“I have measured out my life in coffee spoons,” Prufrock says in one of the great poetic kvetches of all time.
And there is surely a reason that our culture makes a cliché of the line that quality is more important than quantity.
But for Neil Pruitt Jr., there’s a revolution in the measurements, and quality vs. quantity is a false antithesis. “We’ve always been delivering quality, high-quality care in America’s long term care facilities,” Pruitt says. “The problem is you had so many initiatives… but nobody had said that we’re going to have some specific measures.”
Pruitt, leader of the long term care company that bears his family name, UHS-Pruitt Corp., headquartered in Norcross, Ga., is wrapping up two years as chairman of the American Health Care Association’s Board of Governors. In most cases, it would be sloppy to refer to a mere two years as an “era,” but Pruitt’s time comes the closest to deserving the term.
“Neil deserves enormous credit for bringing AHCA and the Alliance together and for making the delivery of quality care our core mission,” says AHCA board Secretary/Treasurer Leonard Russ.
Group Launches Quality Initiative Under his direction, AHCA/National Center for Assisted Living launched its Quality Initiative. The group set specific, measurable targets to improve care by safely reducing hospital readmissions, cutting back on staff turnover, increasing customer satisfaction, and cutting back on the off-label use of antipsychotic drugs.
“When we started that initiative, we decided that if we truly were going to be in partnership with CMS [the Centers for Medicare & Medicaid Services], quality truly had to be a concern,” Pruitt says. While there has been tension between CMS and the profession, Pruitt says that he and his colleagues recognized that, whatever differences they may have with regulators, they ultimately share the same goal—quality care. The idea is not just to meet regulators’ expectations, but to surpass them, thereby building up the credibility of the profession.
The regulators seem to have understood the effort. When the association launched its Quality Initiative, only 37 percent of its members were rated 4 stars or higher by CMS’ Five-Star Quality program. Now, it’s an even half. Perhaps even better, the 2-Star facilities decreased from 40 percent to 27 percent in just two years.
“None of us likes the Five-Star system, per se,” Pruitt says. “But we wanted our partners at CMS to know—if you give us a system, we can exceed it. Our members really started to move the ratings.”
It’s not just in the rating system. In July, CMS announced that long term care facilities had cut down on the improper use of antipsychotic drugs for those suffering from dementia by about 9 percent nationally. AHCA members had cut their uses by 10.5 percent.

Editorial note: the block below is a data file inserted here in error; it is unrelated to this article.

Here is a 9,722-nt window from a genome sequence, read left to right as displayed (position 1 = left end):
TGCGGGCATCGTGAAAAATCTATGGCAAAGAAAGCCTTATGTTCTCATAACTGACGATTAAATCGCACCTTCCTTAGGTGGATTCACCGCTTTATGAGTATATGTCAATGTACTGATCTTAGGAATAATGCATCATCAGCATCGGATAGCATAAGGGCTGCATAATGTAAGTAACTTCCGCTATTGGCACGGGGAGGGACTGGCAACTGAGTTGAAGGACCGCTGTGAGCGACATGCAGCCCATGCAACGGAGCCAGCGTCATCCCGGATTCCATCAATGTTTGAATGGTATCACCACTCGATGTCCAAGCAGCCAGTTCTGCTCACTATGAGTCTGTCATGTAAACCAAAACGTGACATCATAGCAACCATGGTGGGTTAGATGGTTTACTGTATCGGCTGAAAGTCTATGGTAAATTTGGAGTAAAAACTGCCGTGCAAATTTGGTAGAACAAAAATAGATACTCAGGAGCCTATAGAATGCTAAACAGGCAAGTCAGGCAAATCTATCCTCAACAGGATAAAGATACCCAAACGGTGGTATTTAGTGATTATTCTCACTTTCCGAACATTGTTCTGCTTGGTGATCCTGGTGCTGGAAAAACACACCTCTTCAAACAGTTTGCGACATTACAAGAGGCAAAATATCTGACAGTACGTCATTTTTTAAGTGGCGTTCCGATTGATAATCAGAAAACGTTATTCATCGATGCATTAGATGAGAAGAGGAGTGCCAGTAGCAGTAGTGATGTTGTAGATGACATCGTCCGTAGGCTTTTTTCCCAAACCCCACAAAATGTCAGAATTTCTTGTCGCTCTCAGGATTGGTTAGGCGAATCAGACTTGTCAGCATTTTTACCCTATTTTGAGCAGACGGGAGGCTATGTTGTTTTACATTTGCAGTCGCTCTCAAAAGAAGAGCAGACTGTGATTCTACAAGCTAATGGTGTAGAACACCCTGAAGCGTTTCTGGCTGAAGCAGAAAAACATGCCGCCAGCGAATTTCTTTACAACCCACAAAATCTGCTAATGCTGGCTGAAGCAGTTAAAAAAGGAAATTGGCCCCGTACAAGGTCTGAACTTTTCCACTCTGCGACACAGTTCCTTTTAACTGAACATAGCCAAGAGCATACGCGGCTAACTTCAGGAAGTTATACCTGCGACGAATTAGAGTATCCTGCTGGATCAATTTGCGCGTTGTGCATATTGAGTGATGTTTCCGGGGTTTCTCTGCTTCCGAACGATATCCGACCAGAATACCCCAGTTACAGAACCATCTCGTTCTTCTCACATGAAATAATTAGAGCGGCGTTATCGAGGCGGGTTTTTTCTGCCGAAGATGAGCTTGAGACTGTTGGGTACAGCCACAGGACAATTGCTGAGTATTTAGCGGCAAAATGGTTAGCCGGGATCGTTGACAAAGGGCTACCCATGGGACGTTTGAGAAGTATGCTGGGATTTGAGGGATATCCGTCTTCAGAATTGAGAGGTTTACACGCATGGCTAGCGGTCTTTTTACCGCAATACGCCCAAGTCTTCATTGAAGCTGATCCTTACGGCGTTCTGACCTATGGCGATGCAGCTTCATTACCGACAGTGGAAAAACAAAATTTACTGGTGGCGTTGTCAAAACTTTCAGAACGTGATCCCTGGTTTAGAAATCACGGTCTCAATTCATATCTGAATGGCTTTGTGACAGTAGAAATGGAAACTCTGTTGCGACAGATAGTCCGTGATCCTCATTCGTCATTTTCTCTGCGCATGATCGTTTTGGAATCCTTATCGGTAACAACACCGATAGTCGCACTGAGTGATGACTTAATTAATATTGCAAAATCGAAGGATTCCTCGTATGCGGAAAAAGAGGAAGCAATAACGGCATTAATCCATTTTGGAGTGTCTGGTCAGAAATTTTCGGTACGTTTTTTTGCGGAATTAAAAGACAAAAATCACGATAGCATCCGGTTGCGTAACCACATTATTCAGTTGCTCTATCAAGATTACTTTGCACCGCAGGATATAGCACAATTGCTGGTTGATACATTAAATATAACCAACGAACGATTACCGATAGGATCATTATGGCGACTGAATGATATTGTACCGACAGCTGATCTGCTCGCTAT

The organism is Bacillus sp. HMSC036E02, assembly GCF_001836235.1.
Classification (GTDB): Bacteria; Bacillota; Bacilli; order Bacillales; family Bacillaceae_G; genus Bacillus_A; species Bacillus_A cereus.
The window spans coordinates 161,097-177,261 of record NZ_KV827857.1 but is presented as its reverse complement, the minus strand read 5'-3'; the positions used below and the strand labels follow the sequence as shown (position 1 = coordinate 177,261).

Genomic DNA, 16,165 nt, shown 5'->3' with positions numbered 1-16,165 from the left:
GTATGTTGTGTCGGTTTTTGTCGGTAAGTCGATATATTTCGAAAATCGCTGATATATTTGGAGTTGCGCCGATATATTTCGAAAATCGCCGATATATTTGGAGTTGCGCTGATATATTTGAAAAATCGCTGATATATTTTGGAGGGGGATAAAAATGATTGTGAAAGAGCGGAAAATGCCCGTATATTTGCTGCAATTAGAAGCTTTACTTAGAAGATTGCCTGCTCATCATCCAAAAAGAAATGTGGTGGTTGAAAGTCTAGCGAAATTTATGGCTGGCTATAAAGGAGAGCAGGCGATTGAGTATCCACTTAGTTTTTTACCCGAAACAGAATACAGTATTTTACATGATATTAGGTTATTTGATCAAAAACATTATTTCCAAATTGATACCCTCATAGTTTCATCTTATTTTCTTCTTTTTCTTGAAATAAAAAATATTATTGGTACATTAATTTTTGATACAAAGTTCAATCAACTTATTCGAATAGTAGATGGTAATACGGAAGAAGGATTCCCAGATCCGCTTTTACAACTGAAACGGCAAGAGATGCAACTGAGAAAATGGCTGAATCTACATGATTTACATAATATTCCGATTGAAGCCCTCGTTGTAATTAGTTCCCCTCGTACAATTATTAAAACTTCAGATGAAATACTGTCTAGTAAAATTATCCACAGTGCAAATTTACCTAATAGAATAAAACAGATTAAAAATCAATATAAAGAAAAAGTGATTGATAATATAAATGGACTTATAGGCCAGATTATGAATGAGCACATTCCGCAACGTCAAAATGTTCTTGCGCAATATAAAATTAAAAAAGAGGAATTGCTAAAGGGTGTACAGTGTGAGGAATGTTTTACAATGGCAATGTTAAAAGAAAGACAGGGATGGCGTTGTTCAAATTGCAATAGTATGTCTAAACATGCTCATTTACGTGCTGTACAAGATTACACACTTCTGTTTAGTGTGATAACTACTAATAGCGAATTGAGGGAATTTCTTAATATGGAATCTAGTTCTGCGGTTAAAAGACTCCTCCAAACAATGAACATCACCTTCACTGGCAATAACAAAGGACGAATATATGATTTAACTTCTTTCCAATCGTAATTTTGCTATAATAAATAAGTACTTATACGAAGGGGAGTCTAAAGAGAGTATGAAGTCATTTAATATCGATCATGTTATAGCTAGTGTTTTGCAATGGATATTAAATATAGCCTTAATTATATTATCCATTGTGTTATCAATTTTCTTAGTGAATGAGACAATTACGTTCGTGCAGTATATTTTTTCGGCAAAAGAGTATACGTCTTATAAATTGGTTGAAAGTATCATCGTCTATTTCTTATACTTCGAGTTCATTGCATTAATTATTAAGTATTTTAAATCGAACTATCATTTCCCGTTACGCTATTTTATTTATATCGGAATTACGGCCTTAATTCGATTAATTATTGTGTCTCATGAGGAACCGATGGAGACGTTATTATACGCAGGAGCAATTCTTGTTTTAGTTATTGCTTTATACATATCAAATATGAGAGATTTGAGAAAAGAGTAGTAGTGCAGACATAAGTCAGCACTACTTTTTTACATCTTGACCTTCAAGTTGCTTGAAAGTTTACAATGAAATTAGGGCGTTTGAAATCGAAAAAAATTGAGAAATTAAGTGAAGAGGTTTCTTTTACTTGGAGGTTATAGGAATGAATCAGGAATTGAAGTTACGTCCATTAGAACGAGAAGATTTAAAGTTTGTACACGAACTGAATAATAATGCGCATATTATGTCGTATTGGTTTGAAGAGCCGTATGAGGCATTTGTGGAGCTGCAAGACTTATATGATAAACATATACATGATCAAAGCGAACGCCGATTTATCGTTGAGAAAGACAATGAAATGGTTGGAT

“In fact, what we saw across the nation is that the state execs started aligning their quality initiatives with the national ones. And they started competing with one another,” Pruitt says.
AHCA President and Chief Executive Officer Mark Parkinson says Pruitt deserves a mountain of credit for his focus on data-driven quality.
“Neil has been a leader for our profession on many levels and in many respects,” Parkinson says. “And in each of them, he has stressed not just a broad vision, but specific, measurable goals with defined timelines to achieve and succeed. From our landmark Quality Initiative to new advances in LTC Trend Tracker, Neil has been truly transformational as he has shepherded these efforts during his tenure.”

Patients First

Pruitt’s intervention comes at the best possible time for the profession: An aging population virtually guarantees that long term care is going to be in the public’s eye. 
“Obviously, we have some work to do in getting the story out,” he says. “But if we take care of the patient, the story will take care of itself, time and time again…
“Not only have we said we want to move these markers of quality. We have AHCA dedicated staff; they’re out on the road, making sure they’re disseminating the best, evidence-based practices. If an AHCA member is serious about making improvements, they go to our website, they can check with our state affiliates, and it virtually is self-propelling.”
Pruitt renounces his formal title, but it’s doubtful that he’ll walk away from the work. In the meanwhile, he’s also serving on the Long Term Care Commission, which is charged with advising Congress on the best ways to care for an aging America.
“I will say that I have enjoyed the commission,” he says. “We do need to improve coordination and efficiency in the system. We don’t need to do it because of good government or saving money, but we need to do it because it’s good for the patient.”